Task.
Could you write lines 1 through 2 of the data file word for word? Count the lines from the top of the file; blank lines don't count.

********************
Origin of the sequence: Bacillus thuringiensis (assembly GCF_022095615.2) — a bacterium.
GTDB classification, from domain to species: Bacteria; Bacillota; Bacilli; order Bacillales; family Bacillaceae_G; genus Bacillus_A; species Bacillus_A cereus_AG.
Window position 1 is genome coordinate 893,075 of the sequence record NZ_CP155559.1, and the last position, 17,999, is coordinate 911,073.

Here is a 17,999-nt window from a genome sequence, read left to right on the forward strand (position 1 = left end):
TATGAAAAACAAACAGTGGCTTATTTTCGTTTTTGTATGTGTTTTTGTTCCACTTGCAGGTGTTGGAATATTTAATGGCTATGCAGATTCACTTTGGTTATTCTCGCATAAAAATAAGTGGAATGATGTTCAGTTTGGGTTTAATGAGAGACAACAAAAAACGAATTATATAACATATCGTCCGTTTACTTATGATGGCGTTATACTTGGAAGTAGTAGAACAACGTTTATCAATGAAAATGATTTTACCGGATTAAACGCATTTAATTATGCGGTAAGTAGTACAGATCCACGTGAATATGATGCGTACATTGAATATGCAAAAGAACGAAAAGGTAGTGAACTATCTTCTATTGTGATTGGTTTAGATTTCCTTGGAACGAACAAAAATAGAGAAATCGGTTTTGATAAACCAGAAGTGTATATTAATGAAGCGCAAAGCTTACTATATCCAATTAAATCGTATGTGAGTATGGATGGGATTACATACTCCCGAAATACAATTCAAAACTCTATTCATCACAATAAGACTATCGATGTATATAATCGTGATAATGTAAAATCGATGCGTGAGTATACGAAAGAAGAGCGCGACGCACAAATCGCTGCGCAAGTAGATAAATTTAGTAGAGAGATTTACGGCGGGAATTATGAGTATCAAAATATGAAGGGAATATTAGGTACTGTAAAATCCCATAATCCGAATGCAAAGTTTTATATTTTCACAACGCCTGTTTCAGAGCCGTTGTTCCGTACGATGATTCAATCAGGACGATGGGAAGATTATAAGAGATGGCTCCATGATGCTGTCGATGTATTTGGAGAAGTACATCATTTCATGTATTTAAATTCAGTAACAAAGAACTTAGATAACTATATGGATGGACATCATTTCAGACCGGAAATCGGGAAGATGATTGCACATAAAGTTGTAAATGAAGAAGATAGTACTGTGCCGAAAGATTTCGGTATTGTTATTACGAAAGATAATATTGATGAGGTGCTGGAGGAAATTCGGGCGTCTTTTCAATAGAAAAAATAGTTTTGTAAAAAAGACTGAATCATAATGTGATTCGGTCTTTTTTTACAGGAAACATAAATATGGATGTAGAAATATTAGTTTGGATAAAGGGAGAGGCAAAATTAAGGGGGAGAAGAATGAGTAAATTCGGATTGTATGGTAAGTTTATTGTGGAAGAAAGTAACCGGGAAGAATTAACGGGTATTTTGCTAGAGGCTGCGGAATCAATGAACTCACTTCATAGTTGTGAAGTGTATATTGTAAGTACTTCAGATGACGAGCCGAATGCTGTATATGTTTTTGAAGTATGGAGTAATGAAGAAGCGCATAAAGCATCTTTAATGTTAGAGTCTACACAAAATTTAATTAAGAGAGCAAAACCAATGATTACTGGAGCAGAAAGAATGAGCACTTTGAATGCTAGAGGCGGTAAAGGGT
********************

Origin of the sequence: Bacillus thuringiensis (assembly GCF_022095615.2) — a bacterium.
GTDB classification, from domain to species: Bacteria; Bacillota; Bacilli; order Bacillales; family Bacillaceae_G; genus Bacillus_A; species Bacillus_A cereus_AG.